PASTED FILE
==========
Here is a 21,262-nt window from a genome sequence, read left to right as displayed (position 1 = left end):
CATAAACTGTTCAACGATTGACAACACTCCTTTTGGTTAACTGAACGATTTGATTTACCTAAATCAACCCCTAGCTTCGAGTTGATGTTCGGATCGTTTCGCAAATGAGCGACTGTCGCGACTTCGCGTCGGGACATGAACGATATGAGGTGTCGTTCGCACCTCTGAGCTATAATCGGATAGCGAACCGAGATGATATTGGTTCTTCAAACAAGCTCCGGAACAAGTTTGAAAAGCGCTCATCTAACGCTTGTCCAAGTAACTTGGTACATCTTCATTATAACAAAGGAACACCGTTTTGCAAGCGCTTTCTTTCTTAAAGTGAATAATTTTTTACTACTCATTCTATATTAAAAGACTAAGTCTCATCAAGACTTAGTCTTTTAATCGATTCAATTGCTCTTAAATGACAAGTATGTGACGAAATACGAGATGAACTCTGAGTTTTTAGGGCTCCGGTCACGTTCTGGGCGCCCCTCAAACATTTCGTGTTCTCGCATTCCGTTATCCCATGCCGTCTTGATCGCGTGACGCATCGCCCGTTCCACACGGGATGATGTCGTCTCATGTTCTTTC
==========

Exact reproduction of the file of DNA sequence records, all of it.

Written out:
Here is a 21,262-nt window from a genome sequence, read left to right as displayed (position 1 = left end):
CATAAACTGTTCAACGATTGACAACACTCCTTTTGGTTAACTGAACGATTTGATTTACCTAAATCAACCCCTAGCTTCGAGTTGATGTTCGGATCGTTTCGCAAATGAGCGACTGTCGCGACTTCGCGTCGGGACATGAACGATATGAGGTGTCGTTCGCACCTCTGAGCTATAATCGGATAGCGAACCGAGATGATATTGGTTCTTCAAACAAGCTCCGGAACAAGTTTGAAAAGCGCTCATCTAACGCTTGTCCAAGTAACTTGGTACATCTTCATTATAACAAAGGAACACCGTTTTGCAAGCGCTTTCTTTCTTAAAGTGAATAATTTTTTACTACTCATTCTATATTAAAAGACTAAGTCTCATCAAGACTTAGTCTTTTAATCGATTCAATTGCTCTTAAATGACAAGTATGTGACGAAATACGAGATGAACTCTGAGTTTTTAGGGCTCCGGTCACGTTCTGGGCGCCCCTCAAACATTTCGTGTTCTCGCATTCCGTTATCCCATGCCGTCTTGATCGCGTGACGCATCGCCCGTTCCACACGGGATGATGTCGTCTCATGTTCTTTC